Kathleen McDonald likes to dedicate her meditations. In this case, she says, “Finally, dedicate the positive energy of your meditation to all beings, with the wish that they find happiness and enlightenment.

For another version of the loving-kindness meditation, go to the healthy memory blog titled, “SPACE.”

Stabilizing Meditation

December 8, 2017

This type of meditation is used to develop concentration and eventually to achieve calm abiding, a special kind of concentration that enables one to remain focused on whatever object one wishes, for as long as one wishes, while experiencing bliss, clarity, and peace. Concentration and calm abiding are necessary for any real, lasting insight and mental transformation. In stabilizing meditation, we learn to concentrate upon one object, the breath, the nature of one’s own mind, a concept, a visualized image—without interruption.

Dr. Herbert Benson’s relaxation response is an example of stabilizing meditation. Here is the protocol:
Step 1:  Pick a focus word, phrase, image, or short prayer.  Or focus only on your breathing during the exercise.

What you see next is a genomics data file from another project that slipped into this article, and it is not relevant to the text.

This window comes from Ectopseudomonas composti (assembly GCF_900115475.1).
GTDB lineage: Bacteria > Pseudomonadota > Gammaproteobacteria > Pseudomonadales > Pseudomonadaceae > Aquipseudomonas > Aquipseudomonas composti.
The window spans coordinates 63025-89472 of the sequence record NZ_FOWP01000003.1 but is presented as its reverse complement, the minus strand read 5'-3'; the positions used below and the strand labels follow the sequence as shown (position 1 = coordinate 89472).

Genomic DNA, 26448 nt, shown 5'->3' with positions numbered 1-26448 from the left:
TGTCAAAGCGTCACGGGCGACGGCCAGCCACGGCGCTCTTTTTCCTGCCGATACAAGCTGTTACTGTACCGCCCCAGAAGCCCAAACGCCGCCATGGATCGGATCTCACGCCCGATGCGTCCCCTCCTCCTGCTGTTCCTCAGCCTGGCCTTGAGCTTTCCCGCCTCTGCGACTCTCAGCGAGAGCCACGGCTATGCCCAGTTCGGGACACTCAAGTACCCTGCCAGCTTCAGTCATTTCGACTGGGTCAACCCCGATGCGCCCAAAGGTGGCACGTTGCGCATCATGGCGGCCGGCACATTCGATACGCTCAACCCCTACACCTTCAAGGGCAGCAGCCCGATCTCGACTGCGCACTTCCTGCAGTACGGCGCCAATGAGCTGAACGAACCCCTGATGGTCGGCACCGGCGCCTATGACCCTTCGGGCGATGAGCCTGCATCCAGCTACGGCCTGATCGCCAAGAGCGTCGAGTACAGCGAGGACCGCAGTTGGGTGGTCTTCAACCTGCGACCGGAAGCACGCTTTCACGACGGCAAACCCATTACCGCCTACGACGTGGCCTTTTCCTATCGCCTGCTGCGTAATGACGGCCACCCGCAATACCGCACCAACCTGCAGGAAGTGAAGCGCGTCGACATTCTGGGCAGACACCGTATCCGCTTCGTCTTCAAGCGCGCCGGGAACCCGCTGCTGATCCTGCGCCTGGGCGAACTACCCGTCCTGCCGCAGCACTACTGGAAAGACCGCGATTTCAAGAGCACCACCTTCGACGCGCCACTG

Step 2:  Find a quiet place and sit calmly in a comfortable position.
Step 3:  Close your eyes.
Step 4:  Progressively relax all your muscles.
Step 5:   Breathe slowly and naturally.
Step 6: Assume a passive attitude.  When other thoughts intrude, simply think, “Oh,                          well,” and return to your focus.
Step 7:  Continue with this exercise for an average of 12 to 15 minutes.
Step 8:   Practice this technique at least once daily.

Amazing benefits can be achieved with this type of meditation. Read the healthy memory blog “An Update of the Relaxation Response Update” to review some of the benefits.
Stabilizing meditation must first be achieved before going into deep path meditations.